By: Sharon Urias, Esq.
Even if you are not a college basketball fan, you probably have heard of “March Madness.” Every year in mid-March, sixty-eight (68) men’s college basketball teams from numerous major and mid-major athletic conferences from across the United States play in the NCAA College Basketball Tournament, with a goal of reaching the “Final Four” and winning the National Championship. It is an exciting time for sports fans, with thrilling games that have exhilarating buzzer-beaters, electrifying plays, extraordinary comebacks, and remarkable and startling upsets. Many fans compete with each other by filling out tournament brackets, predicting which teams are going to win games and the entire tournament. This flurry of activity takes place during two consecutive weekends, with the first weekend producing forty-eight (48) basketball games. The sheer amount of action-filled, single-elimination games played in such a short period of time is why the event has become known as “March Madness.”
Interestingly enough, the “March Madness” moniker did not originate with the NCAA. The Illinois High School Association (IHSA) first used the term decades before the NCAA began adopting the name for its own tournament. Ultimately the NCAA and IHSA came to an agreement to share the rights. With the NCAA having control over the name, it aggressively and vigilantly protects its “March Madness” trademark, likely one of its most valuable assets.
Enter game developer Kizzang LLC. Kizzang sponsors entertainment, games, sweepstakes, fantasy sports, and other contests through its web and mobile platforms and partners. In 2013, Kizzang launched its “Final 3” contest where contestants had to pick who would win the final three games of the NCAA College Basketball Tournament for cash prizes. And more recently in 2016, Kizzang collaborated with Sports Illustrated to facilitate a $25 Million bracket challenge in conjunction with the NCAA College Basketball Tournament.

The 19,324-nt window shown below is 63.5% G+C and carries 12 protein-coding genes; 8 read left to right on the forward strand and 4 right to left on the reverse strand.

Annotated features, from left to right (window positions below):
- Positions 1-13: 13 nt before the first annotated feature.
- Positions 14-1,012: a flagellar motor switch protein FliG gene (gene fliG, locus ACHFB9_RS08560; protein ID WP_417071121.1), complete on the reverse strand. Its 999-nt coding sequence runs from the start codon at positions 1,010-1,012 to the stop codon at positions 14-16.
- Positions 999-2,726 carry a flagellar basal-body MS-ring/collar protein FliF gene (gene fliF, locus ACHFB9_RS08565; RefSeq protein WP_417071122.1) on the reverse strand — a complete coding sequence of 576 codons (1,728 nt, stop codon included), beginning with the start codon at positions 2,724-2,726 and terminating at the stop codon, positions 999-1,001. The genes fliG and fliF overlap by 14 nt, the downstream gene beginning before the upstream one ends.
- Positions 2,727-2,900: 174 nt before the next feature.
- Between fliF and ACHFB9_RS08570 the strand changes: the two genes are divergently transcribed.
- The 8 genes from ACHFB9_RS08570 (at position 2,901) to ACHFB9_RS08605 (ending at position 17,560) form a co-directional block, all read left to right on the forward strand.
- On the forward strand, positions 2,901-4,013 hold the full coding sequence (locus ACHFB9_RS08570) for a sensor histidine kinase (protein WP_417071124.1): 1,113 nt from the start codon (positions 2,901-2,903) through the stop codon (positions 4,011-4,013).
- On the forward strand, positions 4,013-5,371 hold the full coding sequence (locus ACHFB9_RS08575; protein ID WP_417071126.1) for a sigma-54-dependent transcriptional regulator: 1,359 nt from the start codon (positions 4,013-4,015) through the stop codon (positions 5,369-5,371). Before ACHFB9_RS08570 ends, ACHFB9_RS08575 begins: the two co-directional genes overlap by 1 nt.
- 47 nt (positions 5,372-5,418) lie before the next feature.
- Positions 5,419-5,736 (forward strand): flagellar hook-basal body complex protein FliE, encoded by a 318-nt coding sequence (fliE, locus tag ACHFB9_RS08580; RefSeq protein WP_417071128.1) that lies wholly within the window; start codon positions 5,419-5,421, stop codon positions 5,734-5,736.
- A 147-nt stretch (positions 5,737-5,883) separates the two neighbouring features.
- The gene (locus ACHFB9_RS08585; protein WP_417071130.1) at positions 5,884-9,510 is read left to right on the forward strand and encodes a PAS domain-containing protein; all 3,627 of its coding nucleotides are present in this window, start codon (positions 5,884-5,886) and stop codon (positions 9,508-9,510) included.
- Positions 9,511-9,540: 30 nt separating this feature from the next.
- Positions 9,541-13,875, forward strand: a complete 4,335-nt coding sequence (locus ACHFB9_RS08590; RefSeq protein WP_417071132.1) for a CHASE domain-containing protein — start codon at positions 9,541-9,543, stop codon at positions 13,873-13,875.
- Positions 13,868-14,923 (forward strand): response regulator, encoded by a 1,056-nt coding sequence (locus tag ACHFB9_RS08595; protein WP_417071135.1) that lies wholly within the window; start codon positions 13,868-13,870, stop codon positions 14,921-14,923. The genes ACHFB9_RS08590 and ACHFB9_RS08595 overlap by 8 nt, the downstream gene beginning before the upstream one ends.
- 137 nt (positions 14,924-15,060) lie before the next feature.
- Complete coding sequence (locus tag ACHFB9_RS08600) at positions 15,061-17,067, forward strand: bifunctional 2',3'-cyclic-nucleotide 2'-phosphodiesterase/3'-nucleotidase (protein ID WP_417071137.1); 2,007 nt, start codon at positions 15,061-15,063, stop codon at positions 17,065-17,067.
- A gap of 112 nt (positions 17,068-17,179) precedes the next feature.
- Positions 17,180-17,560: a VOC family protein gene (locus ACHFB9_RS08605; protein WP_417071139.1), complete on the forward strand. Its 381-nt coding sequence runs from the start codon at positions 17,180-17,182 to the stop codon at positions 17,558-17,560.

Last week the NCAA filed a trademark infringement lawsuit over Kizzang’s online fantasy games called “April Madness.” The NCAA previously filed an opposition with the U.S. Patent and Trademark Office (USPTO) in 2015 to stop Kizzang from trademarking its “April Madness” phrase, and more recently in late 2016 when the fantasy game company tried to register the “Final 3” phrase, which the NCAA asserts is a blatant infringement on its own “Final Four” mark. In its lawsuit, the NCAA alleges that Kizzang’s infringement of “April Madness” and “Final 3” is being used in NCAA Division I Men’s Basketball Final Four based content through its apps.
The NCAA likely would fight Kizzang’s use of its similar marks regardless of the game company’s use, but in this instance, Kizzang is using the “April Madness” and “Final 3” marks in association with basketball tournament play, so the alleged infringing use appears to be that much more obvious.
And it is not just Kizzang. When it comes to the NCAA College Basketball Tournament, the NCAA is very protective of its trademarks, having filed an opposition with USPTO over the Big Ten’s attempts to register its “March Is On!” trademark.
For all the fun and enjoyment sports fans get out of the NCAA’s “March Madness” tournament every year, off the court, it is big business for many entities, not just the NCAA. For entrepreneurs looking to take part in some of the direct and indirect revenue streams from “March Madness” and the “Final Four,” it is important to conduct due diligence to ensure trademark violations do not occur.